The Hoppier The Better: Happy National IPA Day | Craft Beer & Brewing

The Hoppier The Better: Happy National IPA Day

Undoubtedly the most popular style of craft beer in the United States, IPA was the most entered style at this year’s World Beer Cup.

Emily Hutto 5 years ago

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Tomorrow (August 7) is National IPA Day, when beer drinkers across the country unite to imbibe the country’s favorite beer style. Undoubtedly the most popular style of craft beer in the United States, IPA was the most entered style at this year’s World Beer Cup (with 224 entries). It’s tough to find a craft brewery tasting room that doesn’t have a fresh IPA on tap.

Not only do Americans have an affinity for hops, they are craving, if not demanding, hoppier and hoppier craft beers. Jeff Erway of New Mexico’s La Cumbre Brewing Co. remembers that when he first started brewing his Elevated IPA, a 7.2 percent ABV IPA with 100 IBUs, in 2008, it was the hoppiest beer that anyone who tried it had ever had. Fast forward a few more years, he says, and it’s now often described as “balanced.”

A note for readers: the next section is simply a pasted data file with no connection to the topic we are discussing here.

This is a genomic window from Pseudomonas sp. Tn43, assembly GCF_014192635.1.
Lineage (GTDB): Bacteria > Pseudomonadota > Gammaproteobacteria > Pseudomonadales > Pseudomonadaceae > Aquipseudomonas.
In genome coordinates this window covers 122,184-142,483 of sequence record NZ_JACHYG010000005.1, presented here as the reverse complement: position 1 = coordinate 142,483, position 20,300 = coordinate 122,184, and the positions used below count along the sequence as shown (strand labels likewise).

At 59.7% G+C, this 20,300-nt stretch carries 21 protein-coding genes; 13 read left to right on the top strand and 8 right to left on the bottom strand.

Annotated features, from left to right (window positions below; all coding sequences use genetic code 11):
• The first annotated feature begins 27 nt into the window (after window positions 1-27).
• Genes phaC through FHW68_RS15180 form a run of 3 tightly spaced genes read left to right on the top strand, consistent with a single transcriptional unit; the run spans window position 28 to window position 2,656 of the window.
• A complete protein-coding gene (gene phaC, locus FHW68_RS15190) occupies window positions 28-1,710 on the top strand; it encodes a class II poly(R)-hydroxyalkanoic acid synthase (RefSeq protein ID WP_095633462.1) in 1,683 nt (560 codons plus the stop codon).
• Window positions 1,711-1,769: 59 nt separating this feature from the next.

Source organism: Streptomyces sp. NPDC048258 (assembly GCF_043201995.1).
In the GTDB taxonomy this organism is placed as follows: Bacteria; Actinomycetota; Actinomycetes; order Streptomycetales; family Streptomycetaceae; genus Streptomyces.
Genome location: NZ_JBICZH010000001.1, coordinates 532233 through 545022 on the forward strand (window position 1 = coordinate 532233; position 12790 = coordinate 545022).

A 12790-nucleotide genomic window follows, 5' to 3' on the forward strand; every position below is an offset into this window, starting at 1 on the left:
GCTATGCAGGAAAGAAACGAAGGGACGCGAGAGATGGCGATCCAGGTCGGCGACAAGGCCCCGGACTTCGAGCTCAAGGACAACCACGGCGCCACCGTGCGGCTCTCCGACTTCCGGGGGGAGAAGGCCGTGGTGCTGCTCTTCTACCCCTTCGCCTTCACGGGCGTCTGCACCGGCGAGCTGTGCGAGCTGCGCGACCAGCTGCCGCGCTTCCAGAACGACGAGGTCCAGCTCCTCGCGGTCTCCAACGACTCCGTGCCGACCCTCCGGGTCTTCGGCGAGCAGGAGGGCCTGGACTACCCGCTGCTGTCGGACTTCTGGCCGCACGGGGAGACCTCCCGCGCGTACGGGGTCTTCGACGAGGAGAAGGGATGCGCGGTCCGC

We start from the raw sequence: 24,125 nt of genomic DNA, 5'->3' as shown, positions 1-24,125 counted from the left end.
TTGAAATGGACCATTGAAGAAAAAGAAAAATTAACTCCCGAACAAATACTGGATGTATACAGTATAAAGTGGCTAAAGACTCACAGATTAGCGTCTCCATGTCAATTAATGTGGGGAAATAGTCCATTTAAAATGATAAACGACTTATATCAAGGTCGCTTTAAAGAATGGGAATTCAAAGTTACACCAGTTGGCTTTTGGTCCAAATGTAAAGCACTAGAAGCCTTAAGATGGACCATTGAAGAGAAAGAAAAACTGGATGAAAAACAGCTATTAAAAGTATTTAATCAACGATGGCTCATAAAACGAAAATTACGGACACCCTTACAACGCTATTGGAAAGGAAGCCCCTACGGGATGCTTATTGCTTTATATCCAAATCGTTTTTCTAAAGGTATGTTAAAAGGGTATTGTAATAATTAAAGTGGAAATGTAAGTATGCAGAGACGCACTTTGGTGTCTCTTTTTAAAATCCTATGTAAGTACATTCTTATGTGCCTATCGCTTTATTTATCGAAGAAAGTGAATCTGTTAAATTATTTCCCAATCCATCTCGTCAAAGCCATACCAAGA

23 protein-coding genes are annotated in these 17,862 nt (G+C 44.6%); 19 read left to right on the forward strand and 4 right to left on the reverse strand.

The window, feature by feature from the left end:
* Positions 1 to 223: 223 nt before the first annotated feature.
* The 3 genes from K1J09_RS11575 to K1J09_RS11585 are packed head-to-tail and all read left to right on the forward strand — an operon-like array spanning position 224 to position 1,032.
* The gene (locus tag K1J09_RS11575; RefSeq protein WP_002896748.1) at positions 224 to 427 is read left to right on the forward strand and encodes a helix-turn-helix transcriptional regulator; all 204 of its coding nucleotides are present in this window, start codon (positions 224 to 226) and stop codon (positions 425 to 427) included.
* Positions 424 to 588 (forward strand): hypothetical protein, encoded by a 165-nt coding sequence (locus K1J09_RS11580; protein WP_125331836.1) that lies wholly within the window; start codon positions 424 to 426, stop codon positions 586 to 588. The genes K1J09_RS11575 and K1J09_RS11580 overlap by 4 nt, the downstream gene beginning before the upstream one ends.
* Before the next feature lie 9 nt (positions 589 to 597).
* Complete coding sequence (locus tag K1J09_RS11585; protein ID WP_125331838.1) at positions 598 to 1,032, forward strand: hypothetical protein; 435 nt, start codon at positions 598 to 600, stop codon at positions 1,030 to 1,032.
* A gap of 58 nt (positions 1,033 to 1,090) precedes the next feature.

In a lot of cases, what once qualified as an IPA has been shifted over to the American pale ale designation. That was the case at Boulder’s Twisted Pine Brewery earlier this year when the brewery’s flagship IPA, the infamous Hoppy Boy, moved over to the American pale ale category to make room for a brand new IPA, the Hop Zealot, that has twenty more IBUs.

"While Hoppy Boy might have been a perfect example of the American IPA style fifteen years ago,” says Twisted Pine Sales and Marketing Coordinator Justin Tilotta, “palates and style expectations have evolved to where fans expect beers of that category to have a less prominent malt backbone and lean toward bitterness a bit more.”

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The Hop Zealot is 6.7 percent ABV (as compared to the Hoppy Boy’s 5.7 percent) and brewed with Columbus, Amarillo, and Simcoe hops that pack a juicy, floral hop punch. As Tilotta explains, the malt build of this beer is a lighter one, with 95 percent 2-row malt and 5 percent C30 crystal malt. It’s a clean, refreshing IPA that finishes dry. “Hop Zealot opened the door for us to create a true treat for the hopheads out there,” says Tilotta.

Those hopheads who are looking for a challenge should also seek out the Gluttony Triple IPA from Alaska’s Midnight Sun Brewing Company. “Gluttony is the overpowering desire to consume much more than one requires,” says this beer’s description. The piney, citrusy IPA has 200 IBUs, with 10.5 percent ABV to boot. It goes without saying that Gluttony is a serious commitment.

What’s the hoppiest IPA you’ve ever had or made? Tweet us a 140-character description to @CraftBeerBrew with the hashtag #IPADay.

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